Exploration for oil and gas requires intense scientific investigation to identify accumulations and de-risk exploration and production. New tools are required for the investigation of petroleum system elements in the era of ultra-deep wells, unconventional oil and gas, subsalt exploration, and frontier exploration in extreme environments. Bruker’s tools for reservoir characterization and chemostratigraphy include the ability to visualize and characterize the composition of rocks at scales from the basin to the pore.
Chemostratigraphy is the use of variations in the chemical composition of sedimentary successions to:
understand correlative relationships at the basin or field scale
identify elemental proxies used in paleoecological reconstructions
aid in building sequence stratigraphic frameworks
identify physical properties of rocks for drilling and compilations
Bruker provides tools for the elemental and chemical analysis of core and cuttings to make chemostratigraphy easy and scalable. Click below to learn more about applying chemostratigraphy to any sized project.
Elemental Analysis is an important tool for the field and petroleum geologist to characterize and identify petroleum- or gas-bearing formations. Drill cuttings, mud, or cores can be analyzed by X-ray Fluorescence (XRF).
The benchtop S2 PUMA Series 2 reaches low detection limits on prepared drill cuttings in a mobile lab by using the Energy Dispersive XRF (EDXRF).
The analysis of majors and traces in the lab is best performed by the floor standing S8 TIGER Series 2 Wavelength Dispersive XRF (WDXRF) spectrometer using either the GEO-QUANT package or custom calibrations.
The CTX is a compact portable countertop XRF ideal for rig operations, with a battery backup, push-button operation, spill-proof rugged aluminum case, and safety-interlocked lid. Now available with the MUDROCK matrix-matched calibration, the versatile GeoEXPLORATION calibration, or a custom calibration.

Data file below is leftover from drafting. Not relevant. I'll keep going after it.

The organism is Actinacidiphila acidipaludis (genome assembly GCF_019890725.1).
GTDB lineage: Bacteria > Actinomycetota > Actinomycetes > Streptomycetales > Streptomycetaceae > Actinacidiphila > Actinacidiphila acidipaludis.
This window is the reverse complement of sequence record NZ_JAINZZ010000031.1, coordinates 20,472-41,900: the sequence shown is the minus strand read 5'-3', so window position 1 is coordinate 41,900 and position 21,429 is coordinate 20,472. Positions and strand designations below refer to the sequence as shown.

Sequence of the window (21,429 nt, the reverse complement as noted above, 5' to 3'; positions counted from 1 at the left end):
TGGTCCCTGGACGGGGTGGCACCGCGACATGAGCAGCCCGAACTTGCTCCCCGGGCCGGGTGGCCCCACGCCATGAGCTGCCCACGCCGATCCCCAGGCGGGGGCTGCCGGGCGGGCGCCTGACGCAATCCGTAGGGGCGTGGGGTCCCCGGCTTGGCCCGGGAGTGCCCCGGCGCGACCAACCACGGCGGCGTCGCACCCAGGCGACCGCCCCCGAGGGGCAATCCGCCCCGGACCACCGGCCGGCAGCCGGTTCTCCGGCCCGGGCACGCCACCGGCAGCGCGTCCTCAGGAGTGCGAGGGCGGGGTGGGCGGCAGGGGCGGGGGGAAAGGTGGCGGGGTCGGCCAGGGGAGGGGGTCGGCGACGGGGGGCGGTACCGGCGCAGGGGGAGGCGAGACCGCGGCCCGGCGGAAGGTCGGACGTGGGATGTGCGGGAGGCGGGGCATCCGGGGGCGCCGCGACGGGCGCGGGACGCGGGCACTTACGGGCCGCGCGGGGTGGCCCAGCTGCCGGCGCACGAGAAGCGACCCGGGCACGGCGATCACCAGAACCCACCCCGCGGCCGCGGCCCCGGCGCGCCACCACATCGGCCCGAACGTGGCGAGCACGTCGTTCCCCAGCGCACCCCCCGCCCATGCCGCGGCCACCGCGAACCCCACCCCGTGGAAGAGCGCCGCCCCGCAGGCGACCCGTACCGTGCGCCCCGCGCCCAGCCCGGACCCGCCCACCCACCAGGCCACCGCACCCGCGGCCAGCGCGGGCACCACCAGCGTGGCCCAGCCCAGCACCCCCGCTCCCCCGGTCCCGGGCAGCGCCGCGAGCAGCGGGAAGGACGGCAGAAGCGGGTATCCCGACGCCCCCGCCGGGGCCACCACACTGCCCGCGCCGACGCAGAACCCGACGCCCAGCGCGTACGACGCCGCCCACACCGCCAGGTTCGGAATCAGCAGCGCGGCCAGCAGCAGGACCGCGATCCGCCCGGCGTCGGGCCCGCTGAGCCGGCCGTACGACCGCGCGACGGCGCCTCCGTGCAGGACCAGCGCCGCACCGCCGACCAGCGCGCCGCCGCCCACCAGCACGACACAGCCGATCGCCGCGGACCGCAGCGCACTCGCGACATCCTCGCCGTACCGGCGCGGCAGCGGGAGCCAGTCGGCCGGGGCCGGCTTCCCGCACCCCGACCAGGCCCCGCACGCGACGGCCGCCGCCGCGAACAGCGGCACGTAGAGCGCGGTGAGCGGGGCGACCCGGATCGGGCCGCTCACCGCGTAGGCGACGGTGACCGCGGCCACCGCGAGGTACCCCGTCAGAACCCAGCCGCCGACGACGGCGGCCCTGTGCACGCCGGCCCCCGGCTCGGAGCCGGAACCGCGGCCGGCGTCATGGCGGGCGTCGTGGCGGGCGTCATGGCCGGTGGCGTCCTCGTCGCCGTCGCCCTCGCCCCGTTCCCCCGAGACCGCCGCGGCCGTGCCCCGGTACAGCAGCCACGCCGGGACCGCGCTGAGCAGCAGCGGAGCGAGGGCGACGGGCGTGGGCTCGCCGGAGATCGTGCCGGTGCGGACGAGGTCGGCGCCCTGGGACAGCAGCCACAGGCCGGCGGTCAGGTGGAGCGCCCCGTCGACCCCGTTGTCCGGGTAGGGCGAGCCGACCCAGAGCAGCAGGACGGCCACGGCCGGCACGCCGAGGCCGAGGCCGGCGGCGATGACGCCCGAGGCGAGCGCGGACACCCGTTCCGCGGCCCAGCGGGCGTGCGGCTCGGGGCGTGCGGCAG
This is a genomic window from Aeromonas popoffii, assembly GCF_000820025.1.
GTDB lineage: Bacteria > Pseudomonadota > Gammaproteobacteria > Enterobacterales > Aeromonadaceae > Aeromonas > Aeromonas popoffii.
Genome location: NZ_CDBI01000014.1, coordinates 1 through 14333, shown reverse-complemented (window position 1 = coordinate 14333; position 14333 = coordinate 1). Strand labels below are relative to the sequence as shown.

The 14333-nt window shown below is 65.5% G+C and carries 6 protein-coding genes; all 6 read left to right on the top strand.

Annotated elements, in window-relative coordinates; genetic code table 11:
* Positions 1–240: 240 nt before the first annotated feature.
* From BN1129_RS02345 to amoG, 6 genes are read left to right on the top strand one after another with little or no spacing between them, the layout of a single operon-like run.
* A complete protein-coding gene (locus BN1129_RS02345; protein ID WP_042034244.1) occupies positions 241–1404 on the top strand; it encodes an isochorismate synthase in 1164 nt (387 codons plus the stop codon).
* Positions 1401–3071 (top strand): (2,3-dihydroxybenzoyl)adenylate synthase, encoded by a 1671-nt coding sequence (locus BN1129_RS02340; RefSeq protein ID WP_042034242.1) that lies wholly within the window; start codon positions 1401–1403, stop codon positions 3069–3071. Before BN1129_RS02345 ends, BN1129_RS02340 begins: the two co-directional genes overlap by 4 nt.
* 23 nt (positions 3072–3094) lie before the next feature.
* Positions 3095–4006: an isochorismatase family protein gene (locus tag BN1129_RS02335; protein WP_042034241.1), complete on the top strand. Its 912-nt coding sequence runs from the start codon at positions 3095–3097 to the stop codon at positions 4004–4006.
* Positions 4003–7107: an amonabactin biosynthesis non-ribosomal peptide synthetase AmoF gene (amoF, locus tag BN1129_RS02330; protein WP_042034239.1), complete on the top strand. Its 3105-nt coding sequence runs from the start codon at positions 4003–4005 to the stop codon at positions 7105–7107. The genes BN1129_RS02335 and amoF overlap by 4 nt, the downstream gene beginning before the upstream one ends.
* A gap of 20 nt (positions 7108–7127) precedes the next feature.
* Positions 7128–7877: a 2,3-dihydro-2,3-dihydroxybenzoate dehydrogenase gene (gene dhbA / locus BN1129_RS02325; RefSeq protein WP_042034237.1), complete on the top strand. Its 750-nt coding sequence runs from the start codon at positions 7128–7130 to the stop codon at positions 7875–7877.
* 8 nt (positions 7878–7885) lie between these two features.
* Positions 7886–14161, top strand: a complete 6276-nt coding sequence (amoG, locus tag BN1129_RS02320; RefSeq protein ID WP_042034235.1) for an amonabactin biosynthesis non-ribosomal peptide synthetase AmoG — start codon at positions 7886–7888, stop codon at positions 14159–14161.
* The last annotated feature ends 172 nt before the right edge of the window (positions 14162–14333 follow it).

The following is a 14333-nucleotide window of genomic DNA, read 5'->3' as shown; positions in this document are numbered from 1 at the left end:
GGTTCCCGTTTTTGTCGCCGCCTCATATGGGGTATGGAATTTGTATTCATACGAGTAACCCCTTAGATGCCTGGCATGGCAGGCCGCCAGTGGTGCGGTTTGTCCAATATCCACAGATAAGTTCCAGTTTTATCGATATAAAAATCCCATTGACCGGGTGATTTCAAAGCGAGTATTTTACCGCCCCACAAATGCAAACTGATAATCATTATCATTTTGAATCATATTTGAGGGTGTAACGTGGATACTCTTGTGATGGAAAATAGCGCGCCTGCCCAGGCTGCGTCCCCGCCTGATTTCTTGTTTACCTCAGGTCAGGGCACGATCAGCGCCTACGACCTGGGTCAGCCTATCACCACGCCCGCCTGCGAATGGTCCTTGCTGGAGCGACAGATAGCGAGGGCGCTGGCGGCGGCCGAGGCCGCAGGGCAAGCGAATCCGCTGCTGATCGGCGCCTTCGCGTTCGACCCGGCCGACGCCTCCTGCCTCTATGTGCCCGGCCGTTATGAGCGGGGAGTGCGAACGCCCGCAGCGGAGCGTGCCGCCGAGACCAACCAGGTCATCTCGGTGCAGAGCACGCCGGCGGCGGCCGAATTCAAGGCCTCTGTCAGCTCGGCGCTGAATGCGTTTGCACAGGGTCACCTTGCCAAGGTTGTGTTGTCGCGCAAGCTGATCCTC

The TRACER 5g is the ideal portable XRF for core, outcrop, or cuttings. With a helium flush and graphene window it has the best light element performance in a handheld. When paired with the MUDROCK calibration or a custom matrix-matched formation-specific calibration it is the most trusted portable XRF in oil and gas.
Additional information on the mineralogical composition of the sediment or formation is offered by X-ray Diffraction (XRD). XRD distinguishes minerals that have the same or similar chemistry by their crystal structures. It not only allows the identification of minerals with DIFFRAC.EVA, but also offers standardless quantification using the Rietveld approach. Even non-crystalline phases may be quantified using this method. It enables pinpointing of potential reservoirs and host formations. A major advantage is the rather simple and quick sample preparation. The analysis of drill cuts can be done in a mobile lab using BRUKER’s benchtop D2 PHASER. In a lab setting, the D8 ENDEAVOR or the D8 ADVANCE is the optimal choice.
Reservoir characterization models incorporate rock characteristics related to the storage and production of hydrocarbons. Bruker’s innovative rock characterization tools can provide new types of information in sedimentary rocks:
Visual geochemistry of sedimentary rocks, including visualizations of elemental and molecular distributions
Maps of minerals on scales from microns to nanometers including the ability to combine methods to translate 2D data to 3D data
Visualization and characterization of pores and permeability in two and three dimensions including nanodarcy pores in shale and complex pore networks in sandstones
Below is a summary of methods used for reservoir characterization. Reach out to Bruker’s oil and gas experts to discuss any analytical needs and to the best solution.